Monday, October 6, 2008

Sick Day

“Mommy, my tummy hurts,” my nine-year-old came to me saying, early this morning.

My kids would not dare to play sick, so I say, “Okay, tell your sister you are staying home and to get some ginger ale from the garage for you.”

I let her lay around until noon before declaring she needed to get outdoors. We took the baby around the block in her red wagon. For some reason, she insisted that her big sister pull her. Every time I tried to alleviate her burden, she would holler until I gave back the handle.

Once the baby was in bed, I made some chicken noodle soup. That did wonders for her constitution. Then I took down my dutch bulbs and put them in front of her. I had been purchasing one box of bulbs each week for five weeks, waiting for the perfect time. Now that the white picket fence has its new coat of paint (which took me a full four weeks) it is the perfect backdrop for a colorful spring display.

“Can you help me figure out a planting pattern for these?” I asked her.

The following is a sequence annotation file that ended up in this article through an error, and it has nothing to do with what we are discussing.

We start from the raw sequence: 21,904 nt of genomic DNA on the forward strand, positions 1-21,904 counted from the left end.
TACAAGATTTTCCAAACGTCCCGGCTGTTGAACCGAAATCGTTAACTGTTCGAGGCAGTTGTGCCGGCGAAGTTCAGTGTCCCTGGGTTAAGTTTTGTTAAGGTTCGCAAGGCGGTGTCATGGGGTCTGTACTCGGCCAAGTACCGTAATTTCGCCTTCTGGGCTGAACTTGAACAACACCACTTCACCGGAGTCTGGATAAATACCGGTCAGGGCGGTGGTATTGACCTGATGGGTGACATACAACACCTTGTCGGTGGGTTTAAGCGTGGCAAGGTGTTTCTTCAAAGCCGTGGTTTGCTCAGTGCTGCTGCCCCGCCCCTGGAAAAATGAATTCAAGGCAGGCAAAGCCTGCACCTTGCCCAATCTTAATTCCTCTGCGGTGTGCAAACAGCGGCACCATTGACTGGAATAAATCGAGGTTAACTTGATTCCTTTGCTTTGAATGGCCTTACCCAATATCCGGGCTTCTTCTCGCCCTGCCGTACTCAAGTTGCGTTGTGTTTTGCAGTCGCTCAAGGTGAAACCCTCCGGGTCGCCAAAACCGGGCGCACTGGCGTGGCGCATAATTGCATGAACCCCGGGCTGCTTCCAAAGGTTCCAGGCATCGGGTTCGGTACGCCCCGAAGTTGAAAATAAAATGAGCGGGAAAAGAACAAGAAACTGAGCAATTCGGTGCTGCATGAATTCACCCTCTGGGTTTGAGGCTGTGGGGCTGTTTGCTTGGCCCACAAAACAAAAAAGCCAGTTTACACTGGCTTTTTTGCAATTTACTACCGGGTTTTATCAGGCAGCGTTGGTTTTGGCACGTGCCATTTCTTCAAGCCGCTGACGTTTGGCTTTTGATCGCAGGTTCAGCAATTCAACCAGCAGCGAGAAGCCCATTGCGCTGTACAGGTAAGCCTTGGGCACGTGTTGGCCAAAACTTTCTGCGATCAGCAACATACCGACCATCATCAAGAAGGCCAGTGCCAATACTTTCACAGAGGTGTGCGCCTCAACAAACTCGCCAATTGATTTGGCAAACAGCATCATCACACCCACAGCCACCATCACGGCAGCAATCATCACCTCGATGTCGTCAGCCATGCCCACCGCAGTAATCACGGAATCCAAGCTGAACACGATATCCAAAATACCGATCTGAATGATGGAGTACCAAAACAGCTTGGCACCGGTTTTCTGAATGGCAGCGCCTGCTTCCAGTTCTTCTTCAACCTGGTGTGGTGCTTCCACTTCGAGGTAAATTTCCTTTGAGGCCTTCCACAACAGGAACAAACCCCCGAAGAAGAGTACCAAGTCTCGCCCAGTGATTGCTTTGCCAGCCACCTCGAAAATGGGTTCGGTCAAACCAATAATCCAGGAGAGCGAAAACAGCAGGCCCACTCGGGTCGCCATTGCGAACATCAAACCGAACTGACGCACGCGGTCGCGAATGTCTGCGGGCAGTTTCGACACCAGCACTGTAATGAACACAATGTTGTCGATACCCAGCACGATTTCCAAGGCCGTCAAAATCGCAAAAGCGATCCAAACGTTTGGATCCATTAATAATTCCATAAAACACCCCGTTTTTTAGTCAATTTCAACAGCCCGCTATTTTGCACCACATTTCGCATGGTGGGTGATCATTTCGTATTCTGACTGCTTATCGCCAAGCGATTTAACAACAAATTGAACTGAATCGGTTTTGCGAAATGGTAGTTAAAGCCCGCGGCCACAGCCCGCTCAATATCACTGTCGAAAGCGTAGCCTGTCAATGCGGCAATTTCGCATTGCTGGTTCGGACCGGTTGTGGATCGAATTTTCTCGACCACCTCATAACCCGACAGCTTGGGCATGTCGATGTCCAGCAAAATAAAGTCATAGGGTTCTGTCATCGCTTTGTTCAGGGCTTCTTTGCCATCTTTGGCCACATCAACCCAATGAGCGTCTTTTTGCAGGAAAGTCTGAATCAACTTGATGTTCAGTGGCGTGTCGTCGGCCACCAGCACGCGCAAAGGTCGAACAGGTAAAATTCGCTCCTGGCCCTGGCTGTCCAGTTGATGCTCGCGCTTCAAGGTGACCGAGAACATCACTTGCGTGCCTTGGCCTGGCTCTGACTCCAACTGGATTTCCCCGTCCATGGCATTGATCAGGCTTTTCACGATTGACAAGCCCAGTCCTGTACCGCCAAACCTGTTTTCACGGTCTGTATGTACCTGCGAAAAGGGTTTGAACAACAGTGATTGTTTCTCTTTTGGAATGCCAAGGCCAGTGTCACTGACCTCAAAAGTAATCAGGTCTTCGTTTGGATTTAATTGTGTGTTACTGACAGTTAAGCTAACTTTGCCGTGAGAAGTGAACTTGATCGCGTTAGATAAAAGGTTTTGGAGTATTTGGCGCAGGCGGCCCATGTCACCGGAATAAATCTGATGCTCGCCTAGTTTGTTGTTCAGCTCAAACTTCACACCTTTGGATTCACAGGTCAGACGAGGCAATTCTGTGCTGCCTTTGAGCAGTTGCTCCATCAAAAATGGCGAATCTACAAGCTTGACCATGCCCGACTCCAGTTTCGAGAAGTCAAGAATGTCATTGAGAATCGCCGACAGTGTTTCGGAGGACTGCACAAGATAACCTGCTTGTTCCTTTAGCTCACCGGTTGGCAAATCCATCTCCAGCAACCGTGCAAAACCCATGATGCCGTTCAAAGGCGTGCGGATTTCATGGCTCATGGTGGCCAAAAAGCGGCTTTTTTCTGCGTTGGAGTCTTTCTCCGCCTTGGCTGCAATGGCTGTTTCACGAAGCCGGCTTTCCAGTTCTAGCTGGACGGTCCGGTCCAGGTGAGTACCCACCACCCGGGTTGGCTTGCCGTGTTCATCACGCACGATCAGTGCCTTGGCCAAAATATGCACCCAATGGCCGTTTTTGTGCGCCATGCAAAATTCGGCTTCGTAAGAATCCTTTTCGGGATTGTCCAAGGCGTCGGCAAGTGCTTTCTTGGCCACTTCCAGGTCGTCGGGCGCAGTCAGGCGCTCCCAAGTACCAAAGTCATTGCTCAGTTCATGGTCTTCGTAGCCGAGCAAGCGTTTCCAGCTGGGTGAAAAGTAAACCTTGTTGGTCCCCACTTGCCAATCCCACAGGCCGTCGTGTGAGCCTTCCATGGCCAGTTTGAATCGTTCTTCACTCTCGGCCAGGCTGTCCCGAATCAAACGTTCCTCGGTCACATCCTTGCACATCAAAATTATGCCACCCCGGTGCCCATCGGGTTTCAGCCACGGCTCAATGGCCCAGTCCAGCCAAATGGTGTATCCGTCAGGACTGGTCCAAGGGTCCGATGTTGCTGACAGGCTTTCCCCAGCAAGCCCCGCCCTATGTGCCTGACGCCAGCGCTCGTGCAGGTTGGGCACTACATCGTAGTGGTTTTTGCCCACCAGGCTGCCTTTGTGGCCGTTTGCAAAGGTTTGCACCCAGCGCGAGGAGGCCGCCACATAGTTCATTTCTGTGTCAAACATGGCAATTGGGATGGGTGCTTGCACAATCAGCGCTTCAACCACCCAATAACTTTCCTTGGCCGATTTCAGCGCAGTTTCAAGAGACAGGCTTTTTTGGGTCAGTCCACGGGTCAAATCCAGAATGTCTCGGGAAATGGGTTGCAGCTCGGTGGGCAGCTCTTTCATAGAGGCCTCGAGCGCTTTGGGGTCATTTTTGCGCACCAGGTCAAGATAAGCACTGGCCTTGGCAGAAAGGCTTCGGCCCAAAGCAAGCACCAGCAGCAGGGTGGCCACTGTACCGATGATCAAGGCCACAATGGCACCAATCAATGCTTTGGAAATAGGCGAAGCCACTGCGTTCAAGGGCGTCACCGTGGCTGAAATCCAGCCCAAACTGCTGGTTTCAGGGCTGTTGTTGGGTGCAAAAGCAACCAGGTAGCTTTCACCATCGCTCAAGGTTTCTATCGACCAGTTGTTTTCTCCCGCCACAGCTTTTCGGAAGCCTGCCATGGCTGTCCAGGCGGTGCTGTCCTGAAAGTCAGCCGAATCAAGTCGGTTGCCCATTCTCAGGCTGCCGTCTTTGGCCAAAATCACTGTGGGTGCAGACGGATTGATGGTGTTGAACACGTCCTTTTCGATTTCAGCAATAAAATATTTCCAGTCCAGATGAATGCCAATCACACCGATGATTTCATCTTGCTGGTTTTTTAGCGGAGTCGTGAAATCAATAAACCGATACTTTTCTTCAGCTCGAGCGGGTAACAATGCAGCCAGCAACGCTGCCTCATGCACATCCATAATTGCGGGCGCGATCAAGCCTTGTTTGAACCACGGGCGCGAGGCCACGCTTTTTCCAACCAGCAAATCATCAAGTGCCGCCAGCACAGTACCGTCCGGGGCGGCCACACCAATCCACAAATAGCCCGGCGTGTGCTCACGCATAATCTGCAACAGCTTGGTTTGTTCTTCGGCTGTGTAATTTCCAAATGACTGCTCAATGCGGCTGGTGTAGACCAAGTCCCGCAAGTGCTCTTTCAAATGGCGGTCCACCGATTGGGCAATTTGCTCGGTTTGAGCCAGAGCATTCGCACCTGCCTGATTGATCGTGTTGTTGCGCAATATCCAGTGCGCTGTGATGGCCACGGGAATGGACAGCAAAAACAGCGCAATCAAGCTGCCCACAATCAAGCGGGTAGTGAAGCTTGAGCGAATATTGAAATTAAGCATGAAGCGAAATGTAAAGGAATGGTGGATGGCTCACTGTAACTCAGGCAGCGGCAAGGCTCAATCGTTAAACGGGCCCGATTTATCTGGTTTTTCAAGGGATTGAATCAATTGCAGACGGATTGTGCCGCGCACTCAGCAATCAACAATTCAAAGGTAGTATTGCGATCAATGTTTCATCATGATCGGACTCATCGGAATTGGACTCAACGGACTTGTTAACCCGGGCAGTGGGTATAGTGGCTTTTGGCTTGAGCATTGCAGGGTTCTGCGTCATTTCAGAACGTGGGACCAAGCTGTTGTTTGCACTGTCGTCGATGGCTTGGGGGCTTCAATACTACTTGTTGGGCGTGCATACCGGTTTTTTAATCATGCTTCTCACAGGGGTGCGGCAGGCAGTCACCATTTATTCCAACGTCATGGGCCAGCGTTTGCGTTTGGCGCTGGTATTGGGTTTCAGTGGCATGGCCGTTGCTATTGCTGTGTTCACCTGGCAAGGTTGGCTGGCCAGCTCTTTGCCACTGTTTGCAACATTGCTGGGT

We divided up the north side of the fence into sections. I have been planting baby fir trees there for several years now, so that there is one evergreen per post, and one at the center of the pickets between each post. We called the area in between two fir trees a “section”, and counted up ten sections. We divided our bulbs into early-blooming and late-flowering, and came up with a plan.

In the middle of each section would be one late-flowering drumstick alium

with an early-blooming wild tulip directly on top of it.

Flanking that would be two Grecian windflowers. We had a few left over of each of these types of bulbs to put in other areas of the yard.

Six white daffodils obdam went around a lamp-post by the street. I have been trying to plant things there for years and my husband keeps mowing over them. (These should come up before the mowing season, and will be obvious enough to leave alone.)

Four English wood hyacinths went in a border garden on the south side of the house.

I showed my daughter how to use the bulb digger, and reviewed the plan for our planting pattern. I prepared each section by ripping out the grass and she followed me with the bulb digger, bulbs, and water. When we were done, she deadheaded the marigolds and sprinkled the seeds on top of the fresh dirt. If we are lucky, they will germinate there, for a real show of summer color once the bulbs are done.

I washed my hands just in time for the school bus to arrive and the baby to wake up. My daughter, upon seeing her makeup work, promptly returned to the couch for a well-earned nap.

1 comment:

Loren Christie said...

The garden sounds just beautiful. I like how you planned for color throughout the changing seasons. AND...You are an excellent mommy. :)